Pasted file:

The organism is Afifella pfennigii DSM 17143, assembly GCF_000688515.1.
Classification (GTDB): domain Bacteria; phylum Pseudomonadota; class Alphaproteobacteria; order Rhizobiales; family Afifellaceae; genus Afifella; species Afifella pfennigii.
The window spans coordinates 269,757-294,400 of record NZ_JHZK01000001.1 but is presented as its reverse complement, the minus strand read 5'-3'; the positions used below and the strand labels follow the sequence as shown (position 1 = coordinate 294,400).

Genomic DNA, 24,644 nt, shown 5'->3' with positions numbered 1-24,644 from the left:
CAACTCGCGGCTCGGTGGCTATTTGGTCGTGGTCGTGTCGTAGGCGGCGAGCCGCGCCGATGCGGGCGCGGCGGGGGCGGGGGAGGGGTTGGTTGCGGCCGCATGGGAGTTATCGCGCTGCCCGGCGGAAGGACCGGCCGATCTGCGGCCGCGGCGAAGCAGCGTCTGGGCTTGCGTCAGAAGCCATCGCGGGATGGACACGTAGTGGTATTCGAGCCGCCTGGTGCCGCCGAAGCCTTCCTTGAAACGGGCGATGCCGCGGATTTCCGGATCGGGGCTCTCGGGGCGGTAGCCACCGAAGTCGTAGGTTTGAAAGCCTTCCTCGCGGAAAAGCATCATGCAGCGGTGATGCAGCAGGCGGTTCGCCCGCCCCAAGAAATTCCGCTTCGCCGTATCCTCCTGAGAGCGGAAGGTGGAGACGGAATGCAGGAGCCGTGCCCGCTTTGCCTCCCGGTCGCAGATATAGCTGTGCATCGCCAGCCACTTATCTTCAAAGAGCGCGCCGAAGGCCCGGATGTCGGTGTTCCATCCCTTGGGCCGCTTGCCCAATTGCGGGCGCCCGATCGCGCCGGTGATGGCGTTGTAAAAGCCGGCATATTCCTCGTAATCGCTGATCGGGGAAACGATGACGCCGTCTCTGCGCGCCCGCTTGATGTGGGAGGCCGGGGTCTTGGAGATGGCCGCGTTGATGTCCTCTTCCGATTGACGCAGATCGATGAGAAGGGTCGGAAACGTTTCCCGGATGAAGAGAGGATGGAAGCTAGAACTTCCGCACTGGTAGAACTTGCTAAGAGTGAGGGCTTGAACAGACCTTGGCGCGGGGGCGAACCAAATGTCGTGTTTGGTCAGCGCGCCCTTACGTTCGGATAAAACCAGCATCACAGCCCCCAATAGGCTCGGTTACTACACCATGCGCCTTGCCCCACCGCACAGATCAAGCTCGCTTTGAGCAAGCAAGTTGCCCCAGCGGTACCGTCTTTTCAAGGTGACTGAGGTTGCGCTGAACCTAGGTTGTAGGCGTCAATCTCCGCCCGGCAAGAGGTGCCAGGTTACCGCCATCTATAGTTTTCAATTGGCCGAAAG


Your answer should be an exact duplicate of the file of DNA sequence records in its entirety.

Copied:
The organism is Afifella pfennigii DSM 17143, assembly GCF_000688515.1.
Classification (GTDB): domain Bacteria; phylum Pseudomonadota; class Alphaproteobacteria; order Rhizobiales; family Afifellaceae; genus Afifella; species Afifella pfennigii.
The window spans coordinates 269,757-294,400 of record NZ_JHZK01000001.1 but is presented as its reverse complement, the minus strand read 5'-3'; the positions used below and the strand labels follow the sequence as shown (position 1 = coordinate 294,400).

Genomic DNA, 24,644 nt, shown 5'->3' with positions numbered 1-24,644 from the left:
CAACTCGCGGCTCGGTGGCTATTTGGTCGTGGTCGTGTCGTAGGCGGCGAGCCGCGCCGATGCGGGCGCGGCGGGGGCGGGGGAGGGGTTGGTTGCGGCCGCATGGGAGTTATCGCGCTGCCCGGCGGAAGGACCGGCCGATCTGCGGCCGCGGCGAAGCAGCGTCTGGGCTTGCGTCAGAAGCCATCGCGGGATGGACACGTAGTGGTATTCGAGCCGCCTGGTGCCGCCGAAGCCTTCCTTGAAACGGGCGATGCCGCGGATTTCCGGATCGGGGCTCTCGGGGCGGTAGCCACCGAAGTCGTAGGTTTGAAAGCCTTCCTCGCGGAAAAGCATCATGCAGCGGTGATGCAGCAGGCGGTTCGCCCGCCCCAAGAAATTCCGCTTCGCCGTATCCTCCTGAGAGCGGAAGGTGGAGACGGAATGCAGGAGCCGTGCCCGCTTTGCCTCCCGGTCGCAGATATAGCTGTGCATCGCCAGCCACTTATCTTCAAAGAGCGCGCCGAAGGCCCGGATGTCGGTGTTCCATCCCTTGGGCCGCTTGCCCAATTGCGGGCGCCCGATCGCGCCGGTGATGGCGTTGTAAAAGCCGGCATATTCCTCGTAATCGCTGATCGGGGAAACGATGACGCCGTCTCTGCGCGCCCGCTTGATGTGGGAGGCCGGGGTCTTGGAGATGGCCGCGTTGATGTCCTCTTCCGATTGACGCAGATCGATGAGAAGGGTCGGAAACGTTTCCCGGATGAAGAGAGGATGGAAGCTAGAACTTCCGCACTGGTAGAACTTGCTAAGAGTGAGGGCTTGAACAGACCTTGGCGCGGGGGCGAACCAAATGTCGTGTTTGGTCAGCGCGCCCTTACGTTCGGATAAAACCAGCATCACAGCCCCCAATAGGCTCGGTTACTACACCATGCGCCTTGCCCCACCGCACAGATCAAGCTCGCTTTGAGCAAGCAAGTTGCCCCAGCGGTACCGTCTTTTCAAGGTGACTGAGGTTGCGCTGAACCTAGGTTGTAGGCGTCAATCTCCGCCCGGCAAGAGGTGCCAGGTTACCGCCATCTATAGTTTTCAATTGGCCGAAAG